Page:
How COVID broke down borders in Queensland’s south-west
How does a tiny, remote community that exists in truly unique circumstances complete with a range of unusual challenges, come together to develop a comprehensive and coordinated approach to disaster resilience?
In what some might consider unsurprising for the south-west Queensland town of Mungindi, the answer is tied to the COVID pandemic.
With a population of just 650 and straddling the Queensland-New South Wales border, Mungindi has the distinction of being the only town in the southern hemisphere with the same name and postcode on both sides of a border.
The town falls under the joint responsibility of Balonne Shire Council in Queensland and Moree Plains Shire Council in New South Wales.
Mungindi’s remote location and dual municipal management arrangements provide significant logistical challenges in areas such as law enforcement, health services and rubbish collection.
Not to mention the effect the Barwon River, which divides the town, has on disaster management arrangements.
Cue the COVID pandemic, which brought those issues and more into sharp focus, and was the catalyst for community leaders to develop a comprehensive cross-border service delivery model designed to strengthen community resilience.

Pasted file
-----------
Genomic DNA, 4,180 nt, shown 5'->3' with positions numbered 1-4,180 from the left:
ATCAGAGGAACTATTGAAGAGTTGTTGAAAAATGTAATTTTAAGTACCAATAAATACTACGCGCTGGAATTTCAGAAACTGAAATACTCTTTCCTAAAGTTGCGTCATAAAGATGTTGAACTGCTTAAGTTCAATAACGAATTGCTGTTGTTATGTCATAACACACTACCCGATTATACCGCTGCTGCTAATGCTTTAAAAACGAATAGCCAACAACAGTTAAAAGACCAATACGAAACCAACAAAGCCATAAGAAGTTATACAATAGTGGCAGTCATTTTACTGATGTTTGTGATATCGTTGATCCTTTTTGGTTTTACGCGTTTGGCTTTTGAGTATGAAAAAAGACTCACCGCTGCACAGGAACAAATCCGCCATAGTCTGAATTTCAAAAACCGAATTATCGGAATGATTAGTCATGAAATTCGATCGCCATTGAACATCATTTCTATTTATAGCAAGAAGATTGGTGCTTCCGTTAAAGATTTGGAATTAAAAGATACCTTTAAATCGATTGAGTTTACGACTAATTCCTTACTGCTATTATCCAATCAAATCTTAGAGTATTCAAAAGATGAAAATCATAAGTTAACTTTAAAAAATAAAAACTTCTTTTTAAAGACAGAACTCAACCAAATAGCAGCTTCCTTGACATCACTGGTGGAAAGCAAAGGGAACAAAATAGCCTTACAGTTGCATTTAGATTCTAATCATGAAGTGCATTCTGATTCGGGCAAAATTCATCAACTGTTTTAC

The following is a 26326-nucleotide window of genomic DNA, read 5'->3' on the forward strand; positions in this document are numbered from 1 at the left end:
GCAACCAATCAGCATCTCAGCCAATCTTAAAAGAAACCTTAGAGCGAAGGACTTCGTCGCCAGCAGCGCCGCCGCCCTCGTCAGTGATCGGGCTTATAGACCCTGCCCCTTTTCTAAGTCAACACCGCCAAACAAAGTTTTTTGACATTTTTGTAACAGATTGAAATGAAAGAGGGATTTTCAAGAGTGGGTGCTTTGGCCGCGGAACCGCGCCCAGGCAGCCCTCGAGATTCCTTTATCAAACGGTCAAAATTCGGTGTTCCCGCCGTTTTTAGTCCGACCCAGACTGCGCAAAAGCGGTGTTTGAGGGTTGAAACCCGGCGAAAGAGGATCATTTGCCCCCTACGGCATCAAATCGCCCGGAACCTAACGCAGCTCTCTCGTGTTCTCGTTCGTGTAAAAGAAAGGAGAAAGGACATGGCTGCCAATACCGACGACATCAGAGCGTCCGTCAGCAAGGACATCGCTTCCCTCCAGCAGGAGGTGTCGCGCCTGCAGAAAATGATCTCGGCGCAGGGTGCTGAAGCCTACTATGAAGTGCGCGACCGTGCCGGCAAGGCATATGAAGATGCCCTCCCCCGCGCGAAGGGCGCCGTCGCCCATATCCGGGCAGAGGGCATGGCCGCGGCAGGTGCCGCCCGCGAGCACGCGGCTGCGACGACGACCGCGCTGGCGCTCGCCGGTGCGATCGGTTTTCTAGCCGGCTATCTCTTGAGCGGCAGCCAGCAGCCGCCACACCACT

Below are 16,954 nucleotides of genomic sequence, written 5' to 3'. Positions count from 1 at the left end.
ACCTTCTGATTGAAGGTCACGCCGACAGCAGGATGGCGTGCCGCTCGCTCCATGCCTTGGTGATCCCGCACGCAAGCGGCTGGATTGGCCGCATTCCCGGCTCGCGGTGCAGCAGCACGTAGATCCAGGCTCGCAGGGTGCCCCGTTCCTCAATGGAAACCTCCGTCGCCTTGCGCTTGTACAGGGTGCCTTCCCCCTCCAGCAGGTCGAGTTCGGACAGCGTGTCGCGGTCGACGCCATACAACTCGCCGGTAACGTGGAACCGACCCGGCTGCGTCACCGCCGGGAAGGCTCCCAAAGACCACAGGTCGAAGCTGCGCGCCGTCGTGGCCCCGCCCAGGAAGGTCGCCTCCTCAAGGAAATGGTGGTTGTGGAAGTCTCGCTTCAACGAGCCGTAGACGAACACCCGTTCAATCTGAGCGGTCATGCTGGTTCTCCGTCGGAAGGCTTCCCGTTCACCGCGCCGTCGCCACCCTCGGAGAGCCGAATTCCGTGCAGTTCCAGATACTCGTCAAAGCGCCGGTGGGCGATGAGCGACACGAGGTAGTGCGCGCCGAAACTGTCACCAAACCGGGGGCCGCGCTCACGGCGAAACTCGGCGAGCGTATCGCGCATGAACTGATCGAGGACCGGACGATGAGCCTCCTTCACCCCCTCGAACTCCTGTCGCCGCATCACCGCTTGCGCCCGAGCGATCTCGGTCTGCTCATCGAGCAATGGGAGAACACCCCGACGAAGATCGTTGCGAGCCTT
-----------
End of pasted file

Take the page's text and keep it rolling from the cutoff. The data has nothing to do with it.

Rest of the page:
The ‘border bubble’ arrangements, resulting from the closure of the border between Queensland and New South Wales, created a range of difficulties for the everyday activities of Mungindi residents.
Community leaders from both sides of the border came together to develop a Memorandum of Understanding (MoU) to provide Mungindi with a comprehensive service delivery model to ensure the town addressed the challenges living through the pandemic.
During that process, it became apparent the MoU had a strong emphasis on enhancing community resilience in the face of disasters.
Key issues to improving response capabilities were identified, including improving disaster management, coordinating efforts, providing critical infrastructure support, and the sharing of resources, knowledge and experience.
Identifying these issues and others has led to a number of outcomes that have substantially enhanced Mungindi’s disaster resilience, including expansion of the Balonne Local Disaster Management Group membership, a coordinated approach to disaster management, ensuring reliable water supply, improving internet connectivity, securing access to essential supplies and critical infrastructure, and the exchange of expertise and best practices.
The significant achievements and outcomes of the MoU with Moree Plains Shire Council promoting shared responsibility for disaster resilience and community safety success saw BSC declared joint winners of the Local Government category at the 2023 Queensland Resilient Australia Awards.
The collaboration between the two shires and its resulting improved response capabilities exemplifies the essence of the RAAs, which celebrate the strength of unity when it comes to embedding natural disaster resilience in communities.